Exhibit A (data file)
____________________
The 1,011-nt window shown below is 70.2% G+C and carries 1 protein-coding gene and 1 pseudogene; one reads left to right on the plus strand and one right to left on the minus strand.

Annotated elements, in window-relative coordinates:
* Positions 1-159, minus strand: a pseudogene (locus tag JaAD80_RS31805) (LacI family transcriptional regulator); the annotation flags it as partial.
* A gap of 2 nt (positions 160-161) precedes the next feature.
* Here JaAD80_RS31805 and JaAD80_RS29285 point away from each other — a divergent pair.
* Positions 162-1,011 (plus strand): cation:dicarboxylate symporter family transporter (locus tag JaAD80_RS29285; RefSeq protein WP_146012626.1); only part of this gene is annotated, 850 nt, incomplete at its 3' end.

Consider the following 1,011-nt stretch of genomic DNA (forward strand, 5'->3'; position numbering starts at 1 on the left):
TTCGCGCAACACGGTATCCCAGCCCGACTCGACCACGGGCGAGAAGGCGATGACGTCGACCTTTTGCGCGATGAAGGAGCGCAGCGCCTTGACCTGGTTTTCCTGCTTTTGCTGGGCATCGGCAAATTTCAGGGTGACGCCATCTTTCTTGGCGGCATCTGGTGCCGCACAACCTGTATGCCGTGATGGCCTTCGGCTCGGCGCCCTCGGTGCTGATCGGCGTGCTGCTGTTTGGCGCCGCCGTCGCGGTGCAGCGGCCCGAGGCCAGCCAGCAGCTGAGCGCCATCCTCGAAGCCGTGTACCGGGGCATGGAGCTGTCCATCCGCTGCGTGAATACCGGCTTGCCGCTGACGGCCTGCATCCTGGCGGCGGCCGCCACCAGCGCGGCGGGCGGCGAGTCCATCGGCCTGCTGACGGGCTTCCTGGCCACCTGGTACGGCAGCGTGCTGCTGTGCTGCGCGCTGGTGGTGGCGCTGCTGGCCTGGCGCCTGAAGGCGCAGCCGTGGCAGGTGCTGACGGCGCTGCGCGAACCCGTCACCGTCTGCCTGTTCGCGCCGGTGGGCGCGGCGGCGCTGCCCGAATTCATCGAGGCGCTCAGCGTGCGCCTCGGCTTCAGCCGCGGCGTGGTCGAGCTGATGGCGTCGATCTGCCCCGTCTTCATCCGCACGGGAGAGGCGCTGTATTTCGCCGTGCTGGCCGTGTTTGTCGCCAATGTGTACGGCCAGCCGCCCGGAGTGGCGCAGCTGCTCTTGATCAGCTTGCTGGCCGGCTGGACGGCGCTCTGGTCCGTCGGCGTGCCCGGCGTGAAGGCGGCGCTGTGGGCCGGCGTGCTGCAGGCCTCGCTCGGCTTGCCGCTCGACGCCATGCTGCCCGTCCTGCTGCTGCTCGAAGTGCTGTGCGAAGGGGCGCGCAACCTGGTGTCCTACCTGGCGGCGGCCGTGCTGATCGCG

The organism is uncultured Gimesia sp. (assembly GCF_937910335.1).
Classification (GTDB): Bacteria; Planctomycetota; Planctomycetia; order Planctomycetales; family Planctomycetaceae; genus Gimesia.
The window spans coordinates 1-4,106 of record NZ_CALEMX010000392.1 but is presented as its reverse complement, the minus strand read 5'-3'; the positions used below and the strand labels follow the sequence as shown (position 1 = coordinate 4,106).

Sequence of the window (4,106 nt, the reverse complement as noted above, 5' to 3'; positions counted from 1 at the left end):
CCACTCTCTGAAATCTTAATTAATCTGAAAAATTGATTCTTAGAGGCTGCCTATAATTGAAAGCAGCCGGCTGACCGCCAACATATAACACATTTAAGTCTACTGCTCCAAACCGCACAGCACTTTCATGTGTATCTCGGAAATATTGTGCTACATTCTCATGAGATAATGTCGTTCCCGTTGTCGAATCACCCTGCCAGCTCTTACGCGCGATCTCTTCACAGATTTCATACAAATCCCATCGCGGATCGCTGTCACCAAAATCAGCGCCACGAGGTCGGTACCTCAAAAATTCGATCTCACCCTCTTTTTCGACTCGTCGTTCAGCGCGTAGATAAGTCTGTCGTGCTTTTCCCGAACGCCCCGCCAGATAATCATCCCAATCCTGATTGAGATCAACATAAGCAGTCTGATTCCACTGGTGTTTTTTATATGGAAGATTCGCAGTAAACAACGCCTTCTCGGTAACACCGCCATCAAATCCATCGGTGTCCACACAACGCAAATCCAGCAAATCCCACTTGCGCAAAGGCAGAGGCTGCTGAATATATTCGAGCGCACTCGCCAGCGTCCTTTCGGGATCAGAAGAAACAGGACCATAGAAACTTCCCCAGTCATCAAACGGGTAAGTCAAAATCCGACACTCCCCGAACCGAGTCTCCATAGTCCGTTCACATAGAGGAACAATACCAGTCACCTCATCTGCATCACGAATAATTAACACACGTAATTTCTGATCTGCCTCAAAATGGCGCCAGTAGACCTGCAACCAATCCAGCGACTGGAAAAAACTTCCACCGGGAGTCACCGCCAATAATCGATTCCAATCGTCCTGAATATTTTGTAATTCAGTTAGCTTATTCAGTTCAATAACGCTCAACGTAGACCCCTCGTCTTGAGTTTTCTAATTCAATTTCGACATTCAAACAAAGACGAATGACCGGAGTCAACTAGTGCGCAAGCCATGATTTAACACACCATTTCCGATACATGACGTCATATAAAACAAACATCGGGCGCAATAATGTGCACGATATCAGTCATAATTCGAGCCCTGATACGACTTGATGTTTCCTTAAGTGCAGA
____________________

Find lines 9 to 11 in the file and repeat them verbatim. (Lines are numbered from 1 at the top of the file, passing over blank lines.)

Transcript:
The organism is uncultured Gimesia sp. (assembly GCF_937910335.1).
Classification (GTDB): Bacteria; Planctomycetota; Planctomycetia; order Planctomycetales; family Planctomycetaceae; genus Gimesia.
The window spans coordinates 1-4,106 of record NZ_CALEMX010000392.1 but is presented as its reverse complement, the minus strand read 5'-3'; the positions used below and the strand labels follow the sequence as shown (position 1 = coordinate 4,106).